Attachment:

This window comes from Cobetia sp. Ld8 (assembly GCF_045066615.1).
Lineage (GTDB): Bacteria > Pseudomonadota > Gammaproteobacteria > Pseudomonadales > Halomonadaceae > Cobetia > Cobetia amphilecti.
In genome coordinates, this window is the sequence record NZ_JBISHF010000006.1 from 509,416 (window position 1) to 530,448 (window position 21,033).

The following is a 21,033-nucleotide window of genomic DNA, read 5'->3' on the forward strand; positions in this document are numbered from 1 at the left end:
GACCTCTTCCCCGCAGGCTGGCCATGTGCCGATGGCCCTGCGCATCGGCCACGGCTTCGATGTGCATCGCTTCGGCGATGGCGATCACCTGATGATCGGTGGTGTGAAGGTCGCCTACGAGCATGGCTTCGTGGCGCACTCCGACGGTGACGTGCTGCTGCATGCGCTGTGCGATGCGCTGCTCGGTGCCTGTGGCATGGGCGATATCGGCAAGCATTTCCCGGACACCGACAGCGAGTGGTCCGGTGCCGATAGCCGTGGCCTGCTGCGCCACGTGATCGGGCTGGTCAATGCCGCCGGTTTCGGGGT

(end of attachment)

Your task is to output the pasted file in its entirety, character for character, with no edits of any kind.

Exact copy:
This window comes from Cobetia sp. Ld8 (assembly GCF_045066615.1).
Lineage (GTDB): Bacteria > Pseudomonadota > Gammaproteobacteria > Pseudomonadales > Halomonadaceae > Cobetia > Cobetia amphilecti.
In genome coordinates, this window is the sequence record NZ_JBISHF010000006.1 from 509,416 (window position 1) to 530,448 (window position 21,033).

The following is a 21,033-nucleotide window of genomic DNA, read 5'->3' on the forward strand; positions in this document are numbered from 1 at the left end:
GACCTCTTCCCCGCAGGCTGGCCATGTGCCGATGGCCCTGCGCATCGGCCACGGCTTCGATGTGCATCGCTTCGGCGATGGCGATCACCTGATGATCGGTGGTGTGAAGGTCGCCTACGAGCATGGCTTCGTGGCGCACTCCGACGGTGACGTGCTGCTGCATGCGCTGTGCGATGCGCTGCTCGGTGCCTGTGGCATGGGCGATATCGGCAAGCATTTCCCGGACACCGACAGCGAGTGGTCCGGTGCCGATAGCCGTGGCCTGCTGCGCCACGTGATCGGGCTGGTCAATGCCGCCGGTTTCGGGGT